04 Dec 2021

Kilkenny County Council Plan to improve walking, cycling and driving around Thomastown

Kilkenny Kilkenny


Changes to traffic routes, bus stops, paths and bicycle lanes have been proposed in a comprehensive report which hopes to improve how people get around Thomastown.

The Thomastown Mobility Management Plan was presented to local councillors at the recent Callan Thomastown Municipal District Committee meeting and proposes 45 individual projects or initiatives.

Consultants were brought in to prepare the report, and it includes suggestions for short and long term changes - but as was stressed at the meeting these suggestions are a set of objectives to aim for and will be looked at on a project-by-project basis.
Roadplan Consulting were brought in to carry out the report and at the municipal district meeting senior engineer with the company MJ Walsh explained their proposals.

Mr Walsh said the aims of the report, and it’s suggestions, are to improve the mobility of pedestrians, cyclists and vehicles around Thomastown; increase footpaths and cycle ways; increase safety for all modes of transport; reduce congestion; and improve parking.

Double-Edged Sword
Thomastown, he said, is at the heart of the regional road network, this is a great network but it is a double-edged sword because the town attracts a lot of traffic.
Parking is in high demand in the town centre and there is a high turnover, he added, but there is a fall-off in demand just two or three minutes walk away.

Thomastown has high pedestrian footfall but cycling is almost non existent, Mr Walsh told the meeting. This is reflective of the roads infrastructure and the lack of a cycle way. A survey carried out by the consultants showed 30% of pupils walk to school but only 2% cycle.

The suggestions in the plan were influenced by local, county and national plans, Mr Walsh added. This included the Thomastown Age Friendly plan, Kilkenny County Council’s development plan and Project Ireland 2040, among others.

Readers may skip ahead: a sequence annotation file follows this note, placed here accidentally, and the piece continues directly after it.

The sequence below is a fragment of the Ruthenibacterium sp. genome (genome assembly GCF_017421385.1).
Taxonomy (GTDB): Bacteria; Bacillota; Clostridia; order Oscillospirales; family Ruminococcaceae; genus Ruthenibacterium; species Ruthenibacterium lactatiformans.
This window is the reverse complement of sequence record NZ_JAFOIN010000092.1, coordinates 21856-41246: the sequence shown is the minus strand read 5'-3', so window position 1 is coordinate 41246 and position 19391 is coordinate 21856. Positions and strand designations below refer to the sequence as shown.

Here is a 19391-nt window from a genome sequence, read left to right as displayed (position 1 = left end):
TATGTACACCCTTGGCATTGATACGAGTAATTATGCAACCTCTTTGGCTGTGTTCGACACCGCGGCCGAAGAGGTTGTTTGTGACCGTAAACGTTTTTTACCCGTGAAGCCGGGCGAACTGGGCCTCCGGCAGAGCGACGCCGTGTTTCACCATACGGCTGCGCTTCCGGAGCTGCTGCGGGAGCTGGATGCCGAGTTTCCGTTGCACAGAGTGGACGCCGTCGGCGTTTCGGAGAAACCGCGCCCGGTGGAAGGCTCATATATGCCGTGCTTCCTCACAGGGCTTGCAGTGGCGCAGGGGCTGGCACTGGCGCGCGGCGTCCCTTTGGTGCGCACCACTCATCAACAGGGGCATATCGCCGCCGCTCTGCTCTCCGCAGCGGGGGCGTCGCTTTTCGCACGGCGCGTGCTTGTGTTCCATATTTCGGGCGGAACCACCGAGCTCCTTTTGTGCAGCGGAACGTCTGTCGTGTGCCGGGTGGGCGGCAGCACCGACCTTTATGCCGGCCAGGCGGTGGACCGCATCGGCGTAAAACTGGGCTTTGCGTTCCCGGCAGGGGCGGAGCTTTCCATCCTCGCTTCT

Some of the suggested actions have already started - like the footpath along the Dublin Road. The plan calls for more footpaths - linking the School of Food to the town centre and along Ladyswell Street to encourage walking to school.

Other suggestions in the plan include upgrading the existing Belfry pedestrian/ cycle route between Chapel Lane and Maudlin Court; reopening Chapel Lane to one-way traffic, but not heavy goods vehicles; making a comprehensive schools traffic management plan; constructing two new bus stops on the Waterford Road and on the Inistioge Road and removing the bus stop on Market Street; new signage detailing all parking facilities; improving the Quay car park.

Mr Walsh said they will now meet with key stakeholders in the town for their suggestions and feedback.

Director of Services Mary Mulholland said the report is a set of objectives with desirable outcomes, some of which are achievable by the local authority and others on private property. As the opportunities to do these projects present themselves there will be consultation on a project by project basis, she said. “Just incase people would think everything in this is going to happen, it’s a framework and something to aim for.”

Mr Walsh said that was a good point and that it can be used to inform local planning.

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